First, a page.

Over-the-top narration aside, ‘Cold Water Cowboys’ captures the gritty reality of the fishery

Dave Bartlett talkingtelevision@gmail.com
Published on February 26, 2014
Conway Caines, right, and the rest of the Seadoo crew are one of six fishing boats from Newfoundland and Labrador featured on the reality television series, “Cold Water Cowboys.”
— Submitted photo

I really like the phrase “creative nonfiction.”
Those words best describe a reality TV show shot on the waters off the island of Newfoundland, which premiered on Discovery Tuesday night.

“Cold Water Cowboys” follows six fishing crews as they brave the hostile North Atlantic hunting whatever aquatic species is on the go; catch enough to pay the bills, the crew and maintenance; battle the elements and environment and get back to shore safely.

In the pilot episode, which I watched last week, three of the crews take to the water.

Richard Gillett — out of Twillingate — is captain of the Midnight Shadow and Paul Tiller captains the Justin & Jason II out of Valleyfield. Both are catching crab.

Meanwhile, on the west coast, Conway and Rick Caines are after caplin aboard the Seadoo, out of Cow Head.

All three have dramatic voyages during the first hour-long episode, including: navigating growlers in an icefield; a break to a stabilizer; an injured crew member; finding a shark in their nets or realizing the crabs in the hold is dying because the ice used to keep them alive is melting faster than expected.

The journalist in me wanted to peel back some of the TV magic and ask questions, such as: how many days did the crew spend on the water gathering these dramatic events? Maybe the camera guys lucked out. Or maybe working on the water is a daily battle with one setback after another.

Basically, I’m looking at where the creative begins and the nonfiction ends.

But the TV fan in me — and remember, I tend to stick to fiction — wants to just sit back and enjoy the action, the thrill-seeking characters and the salty dialogue.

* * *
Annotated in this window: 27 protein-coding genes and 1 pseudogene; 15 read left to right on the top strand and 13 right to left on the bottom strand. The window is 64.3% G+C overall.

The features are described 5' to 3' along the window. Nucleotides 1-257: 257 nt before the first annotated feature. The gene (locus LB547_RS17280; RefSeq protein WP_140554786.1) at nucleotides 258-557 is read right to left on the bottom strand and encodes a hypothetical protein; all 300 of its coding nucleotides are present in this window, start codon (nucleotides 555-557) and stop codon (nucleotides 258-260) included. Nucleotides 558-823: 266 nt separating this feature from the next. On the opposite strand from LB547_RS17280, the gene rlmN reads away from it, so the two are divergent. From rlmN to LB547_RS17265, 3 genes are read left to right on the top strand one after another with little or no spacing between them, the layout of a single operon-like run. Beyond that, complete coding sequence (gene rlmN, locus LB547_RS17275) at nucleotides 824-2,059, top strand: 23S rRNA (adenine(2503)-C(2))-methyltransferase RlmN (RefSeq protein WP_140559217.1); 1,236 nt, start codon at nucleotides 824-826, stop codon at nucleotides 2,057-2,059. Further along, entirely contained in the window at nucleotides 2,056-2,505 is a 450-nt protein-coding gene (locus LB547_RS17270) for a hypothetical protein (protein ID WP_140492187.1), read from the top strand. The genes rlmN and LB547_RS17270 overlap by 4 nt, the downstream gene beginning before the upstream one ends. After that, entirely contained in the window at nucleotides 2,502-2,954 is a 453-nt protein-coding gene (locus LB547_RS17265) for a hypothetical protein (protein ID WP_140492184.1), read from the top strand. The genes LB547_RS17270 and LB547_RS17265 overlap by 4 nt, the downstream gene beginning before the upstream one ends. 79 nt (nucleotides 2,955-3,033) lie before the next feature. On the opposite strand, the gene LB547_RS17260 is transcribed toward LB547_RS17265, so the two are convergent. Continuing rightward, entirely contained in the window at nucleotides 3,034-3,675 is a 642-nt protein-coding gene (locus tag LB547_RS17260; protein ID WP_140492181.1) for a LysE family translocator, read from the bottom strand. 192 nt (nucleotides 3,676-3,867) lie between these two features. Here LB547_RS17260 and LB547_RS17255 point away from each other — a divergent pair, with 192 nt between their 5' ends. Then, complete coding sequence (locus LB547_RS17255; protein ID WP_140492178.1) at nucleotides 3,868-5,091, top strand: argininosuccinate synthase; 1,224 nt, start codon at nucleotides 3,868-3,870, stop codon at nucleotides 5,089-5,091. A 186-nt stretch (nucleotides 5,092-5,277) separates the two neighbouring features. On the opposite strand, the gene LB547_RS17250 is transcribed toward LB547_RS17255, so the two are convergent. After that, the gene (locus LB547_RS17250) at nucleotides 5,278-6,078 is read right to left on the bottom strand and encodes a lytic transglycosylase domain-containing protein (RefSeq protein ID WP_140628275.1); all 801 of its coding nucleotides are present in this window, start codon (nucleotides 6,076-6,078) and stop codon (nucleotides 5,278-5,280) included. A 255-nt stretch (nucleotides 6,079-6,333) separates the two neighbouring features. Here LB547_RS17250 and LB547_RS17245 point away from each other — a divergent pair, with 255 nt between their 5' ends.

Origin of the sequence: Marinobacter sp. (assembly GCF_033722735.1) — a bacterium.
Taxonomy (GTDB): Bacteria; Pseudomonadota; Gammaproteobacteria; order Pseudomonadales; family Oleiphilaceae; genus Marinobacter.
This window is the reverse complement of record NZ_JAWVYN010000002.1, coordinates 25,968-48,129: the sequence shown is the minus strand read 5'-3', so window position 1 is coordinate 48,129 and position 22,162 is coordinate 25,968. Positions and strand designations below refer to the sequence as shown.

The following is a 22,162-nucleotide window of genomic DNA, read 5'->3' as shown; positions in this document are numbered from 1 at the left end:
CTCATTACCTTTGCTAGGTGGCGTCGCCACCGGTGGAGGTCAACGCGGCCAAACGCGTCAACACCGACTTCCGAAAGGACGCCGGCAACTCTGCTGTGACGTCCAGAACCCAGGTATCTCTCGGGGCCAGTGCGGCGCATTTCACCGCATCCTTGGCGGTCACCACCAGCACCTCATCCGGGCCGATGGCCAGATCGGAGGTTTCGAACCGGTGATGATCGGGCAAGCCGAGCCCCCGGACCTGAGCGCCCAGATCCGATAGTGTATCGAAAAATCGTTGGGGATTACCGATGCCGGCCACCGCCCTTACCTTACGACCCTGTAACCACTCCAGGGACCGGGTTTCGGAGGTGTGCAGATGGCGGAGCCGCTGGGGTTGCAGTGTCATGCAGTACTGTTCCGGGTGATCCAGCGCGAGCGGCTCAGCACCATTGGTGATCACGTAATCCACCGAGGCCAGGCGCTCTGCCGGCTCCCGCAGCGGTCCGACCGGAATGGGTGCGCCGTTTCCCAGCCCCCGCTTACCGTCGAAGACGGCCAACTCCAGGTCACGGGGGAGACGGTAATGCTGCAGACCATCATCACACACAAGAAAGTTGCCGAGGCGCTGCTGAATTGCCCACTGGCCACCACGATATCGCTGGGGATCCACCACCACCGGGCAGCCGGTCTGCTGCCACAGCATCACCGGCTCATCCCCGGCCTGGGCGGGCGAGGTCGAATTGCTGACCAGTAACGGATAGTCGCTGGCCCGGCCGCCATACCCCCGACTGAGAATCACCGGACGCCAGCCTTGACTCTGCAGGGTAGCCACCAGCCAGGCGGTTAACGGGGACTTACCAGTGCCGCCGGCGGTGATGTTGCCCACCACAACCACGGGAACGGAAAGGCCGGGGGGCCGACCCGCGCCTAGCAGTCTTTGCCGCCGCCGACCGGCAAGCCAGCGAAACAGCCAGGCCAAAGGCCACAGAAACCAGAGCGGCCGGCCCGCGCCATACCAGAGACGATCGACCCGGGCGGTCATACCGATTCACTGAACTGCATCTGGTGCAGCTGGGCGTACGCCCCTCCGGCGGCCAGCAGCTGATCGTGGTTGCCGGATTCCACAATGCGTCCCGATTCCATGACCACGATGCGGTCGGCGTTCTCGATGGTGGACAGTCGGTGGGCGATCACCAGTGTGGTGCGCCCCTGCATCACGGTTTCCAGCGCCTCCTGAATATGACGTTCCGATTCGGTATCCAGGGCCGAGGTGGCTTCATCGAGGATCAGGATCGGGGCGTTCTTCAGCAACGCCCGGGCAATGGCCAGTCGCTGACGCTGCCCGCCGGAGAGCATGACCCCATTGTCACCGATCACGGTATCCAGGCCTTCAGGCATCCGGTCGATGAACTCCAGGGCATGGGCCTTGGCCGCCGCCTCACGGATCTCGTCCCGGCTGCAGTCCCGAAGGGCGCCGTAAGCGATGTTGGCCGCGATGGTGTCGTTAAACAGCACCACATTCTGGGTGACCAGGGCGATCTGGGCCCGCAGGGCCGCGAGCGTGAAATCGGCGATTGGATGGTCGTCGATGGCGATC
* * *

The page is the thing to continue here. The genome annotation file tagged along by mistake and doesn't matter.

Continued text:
There’s no question, “Cold Water Cowboys” is entertaining, and captures some of the dangers and triumphs of going to sea.

The captains are all proud of what they do, and they are not shy to express themselves when something goes wrong, nor cheer when they land a hold-full of species that is as good as money in the bank.

If you’re a fan of these types of docudramas, I recommend it. But a little part of me couldn’t stop thinking some people in this province who watched last’s night premiere were yelling at the screen about an inaccuracy or something perceived as a subtle dig at the province’s culture.

Maybe they were angry that the captains’ comments are subtitled, for example.

I know I cringed as one crewmember hung over the side of a boat, without a life jacket on, while trying to hook a broken piece of gear. Meanwhile, the captain shakes his head and mutters something about safety.

When Discovery sent me access to the advanced screener of the show, it also offered up Gillett for a chat.

I was curious how he became involved in the production — if he was recruited by the producers, or if he applied to be on the show.

“I was surprised at how it happened.” he told me. “We were at the herring in the fall of 2012, and I got a phone call. I was aboard the boat at the time.”

On the other end was Tyson Hepburn, one of the guys who came up with the idea for “Cold Water Cowboys.”

When the boat docked, said Gillett, Hepburn jumped on board and spent a week and a half with the crew shooting footage to show potential producers.

After selling the idea to Discovery, the camera crew came back to shoot the bulk of the show before blending it all together and polishing it up.

He said it took a bit of time for his crew to adjust to the cameras, extra gear and people on board, but “It was only a short time before they become one of us,” said Gillett.

“Seeing the finished product, I’m very, very pleased with it,” he added.

When asked about all the perils faced by the three crews in the first episode, Gillett said fishing crews know, every time they go out, something could go wrong.

“When you’re dealing with high winds, you’re dealing with ice, you’re dealing with mechanical gear on deck and everything … it’s just a high risk fishery we’re in,” he said.

Gillett said fishing crews try to do everything they can to keep their boats maintained and to be prepared for adverse conditions, but  too many factors are uncontrollable when fishing out to sea.

“Somebody could fall over in the blink of an eye and, you know how cold our water is, you only got minutes to get them out.”

 “Cold Water Cowboys” airs in 10 parts on Tuesdays on Discovery at 11:30 p.m. island time.

Gillett is hoping the show does well and is picked up for a second season.

 

Did you watch “Cold Water Cowboys”? What did you think of the program?

Send correspondence to Dave Bartlett at talkingtelevision@gmail.com.